Defamatory comment on the judiciary

Lange qualified privilege in Popovic v Herald & Weekly Times

Roy Baker

Research output: Contribution to journalArticle


In Popovic v Herald & Weekly Times the Supreme Court of Victoria, in awarding a magistrate defamed in the course of her duties almost $250,000, took the view that Lange qualified privilege will not generally apply to discussion of the judiciary. This article argues that Australia's constitutional protection for expression relating to politics and government should be extended to criticism of the judiciary, just as it is to criticism of other sections of government. What is more, statements of opinion should be distinguished from those of fact when it comes to applying the Lange test of reasonableness, particularly as regards the requirement that a response be sought and published. A defendant should not necessarily fail the reasonableness test due to lack of care as to how a publication might be interpreted.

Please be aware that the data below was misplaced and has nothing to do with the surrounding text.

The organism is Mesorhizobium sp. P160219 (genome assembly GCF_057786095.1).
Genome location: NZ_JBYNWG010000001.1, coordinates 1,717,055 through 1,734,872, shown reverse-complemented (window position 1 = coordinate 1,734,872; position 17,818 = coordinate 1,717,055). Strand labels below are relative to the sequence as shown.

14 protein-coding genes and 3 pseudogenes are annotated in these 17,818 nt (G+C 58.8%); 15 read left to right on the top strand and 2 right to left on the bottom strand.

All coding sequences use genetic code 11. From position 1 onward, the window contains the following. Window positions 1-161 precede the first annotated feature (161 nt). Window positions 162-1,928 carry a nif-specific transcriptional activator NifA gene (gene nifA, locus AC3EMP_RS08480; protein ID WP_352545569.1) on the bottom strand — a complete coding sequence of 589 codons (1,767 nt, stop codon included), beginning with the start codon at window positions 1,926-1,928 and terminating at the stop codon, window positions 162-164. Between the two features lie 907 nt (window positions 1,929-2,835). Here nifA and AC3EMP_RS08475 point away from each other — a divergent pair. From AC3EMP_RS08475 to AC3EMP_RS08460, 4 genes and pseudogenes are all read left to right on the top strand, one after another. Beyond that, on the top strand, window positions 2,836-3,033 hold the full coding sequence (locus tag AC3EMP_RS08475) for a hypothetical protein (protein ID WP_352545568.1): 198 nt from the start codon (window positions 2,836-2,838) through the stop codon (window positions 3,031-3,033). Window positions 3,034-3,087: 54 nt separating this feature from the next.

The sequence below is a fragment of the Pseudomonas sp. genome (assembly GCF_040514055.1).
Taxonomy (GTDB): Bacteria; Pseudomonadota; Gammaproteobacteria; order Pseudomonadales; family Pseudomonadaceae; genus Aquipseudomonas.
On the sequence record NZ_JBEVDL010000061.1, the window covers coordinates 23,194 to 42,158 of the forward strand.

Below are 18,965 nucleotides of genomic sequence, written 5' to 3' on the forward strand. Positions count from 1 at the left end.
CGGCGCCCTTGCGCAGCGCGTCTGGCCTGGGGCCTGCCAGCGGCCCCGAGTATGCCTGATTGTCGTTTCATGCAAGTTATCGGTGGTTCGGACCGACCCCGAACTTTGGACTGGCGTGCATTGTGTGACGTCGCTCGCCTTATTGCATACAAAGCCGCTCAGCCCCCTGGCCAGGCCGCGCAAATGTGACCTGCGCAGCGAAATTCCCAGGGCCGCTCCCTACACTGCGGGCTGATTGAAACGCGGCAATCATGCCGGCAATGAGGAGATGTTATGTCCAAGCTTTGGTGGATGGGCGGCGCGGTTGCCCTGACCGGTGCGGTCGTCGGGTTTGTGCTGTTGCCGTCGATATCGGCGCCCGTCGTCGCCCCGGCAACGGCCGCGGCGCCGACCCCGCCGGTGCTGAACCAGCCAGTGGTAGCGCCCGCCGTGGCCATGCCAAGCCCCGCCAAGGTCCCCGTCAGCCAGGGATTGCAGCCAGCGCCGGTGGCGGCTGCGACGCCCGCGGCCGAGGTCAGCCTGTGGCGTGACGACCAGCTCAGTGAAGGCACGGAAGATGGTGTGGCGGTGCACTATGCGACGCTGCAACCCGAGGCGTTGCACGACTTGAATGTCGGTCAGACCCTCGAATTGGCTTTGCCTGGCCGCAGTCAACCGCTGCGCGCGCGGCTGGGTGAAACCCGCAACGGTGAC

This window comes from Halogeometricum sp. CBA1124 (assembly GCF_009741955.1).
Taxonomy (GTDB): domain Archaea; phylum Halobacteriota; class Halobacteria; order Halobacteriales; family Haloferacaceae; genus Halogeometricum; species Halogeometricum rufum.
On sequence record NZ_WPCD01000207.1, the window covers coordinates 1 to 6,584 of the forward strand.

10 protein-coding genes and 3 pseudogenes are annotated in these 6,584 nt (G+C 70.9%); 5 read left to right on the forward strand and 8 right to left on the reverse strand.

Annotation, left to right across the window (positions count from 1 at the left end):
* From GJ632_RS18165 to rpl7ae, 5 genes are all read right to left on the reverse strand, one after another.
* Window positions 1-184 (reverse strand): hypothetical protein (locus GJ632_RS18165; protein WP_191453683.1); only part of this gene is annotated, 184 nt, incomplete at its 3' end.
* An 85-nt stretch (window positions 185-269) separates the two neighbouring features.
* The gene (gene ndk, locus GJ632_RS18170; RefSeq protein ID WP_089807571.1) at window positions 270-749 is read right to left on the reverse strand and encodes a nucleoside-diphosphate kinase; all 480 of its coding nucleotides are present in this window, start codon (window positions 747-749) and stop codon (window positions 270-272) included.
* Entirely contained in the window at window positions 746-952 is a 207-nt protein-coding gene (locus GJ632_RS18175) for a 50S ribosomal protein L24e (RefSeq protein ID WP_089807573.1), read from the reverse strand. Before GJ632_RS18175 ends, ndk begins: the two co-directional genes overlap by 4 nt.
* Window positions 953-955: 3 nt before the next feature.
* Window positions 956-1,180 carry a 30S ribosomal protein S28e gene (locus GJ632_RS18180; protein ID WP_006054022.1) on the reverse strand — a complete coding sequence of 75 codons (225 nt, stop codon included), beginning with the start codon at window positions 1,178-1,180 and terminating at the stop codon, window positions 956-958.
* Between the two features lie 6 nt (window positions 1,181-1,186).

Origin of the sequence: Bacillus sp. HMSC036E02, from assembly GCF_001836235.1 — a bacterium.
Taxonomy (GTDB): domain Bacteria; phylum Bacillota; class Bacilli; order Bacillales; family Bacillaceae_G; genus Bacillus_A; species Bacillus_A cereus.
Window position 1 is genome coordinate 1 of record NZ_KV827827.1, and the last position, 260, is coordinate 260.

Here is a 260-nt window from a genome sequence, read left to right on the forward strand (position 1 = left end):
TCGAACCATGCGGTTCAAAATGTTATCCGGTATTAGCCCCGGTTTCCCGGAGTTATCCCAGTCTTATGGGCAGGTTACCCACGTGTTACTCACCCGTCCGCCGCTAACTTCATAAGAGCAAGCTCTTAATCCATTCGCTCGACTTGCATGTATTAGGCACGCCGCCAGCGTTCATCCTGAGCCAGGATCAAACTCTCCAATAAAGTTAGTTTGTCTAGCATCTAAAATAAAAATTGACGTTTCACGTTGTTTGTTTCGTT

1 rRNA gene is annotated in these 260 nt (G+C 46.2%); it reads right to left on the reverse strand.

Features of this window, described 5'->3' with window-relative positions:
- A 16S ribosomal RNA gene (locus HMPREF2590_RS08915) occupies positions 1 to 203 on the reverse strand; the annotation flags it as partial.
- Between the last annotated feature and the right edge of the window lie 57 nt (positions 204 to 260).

Original languageEnglish
Pages (from-to)213-221
Number of pages9
JournalMedia and arts law review
Issue number3
Publication statusPublished - 2002


  • defamation
  • free speech
  • political expression
  • Australian constitutional law
  • media law
  • journalists and the law
  • journalism and the law
  • defence of Lange privilege
  • defence of comment

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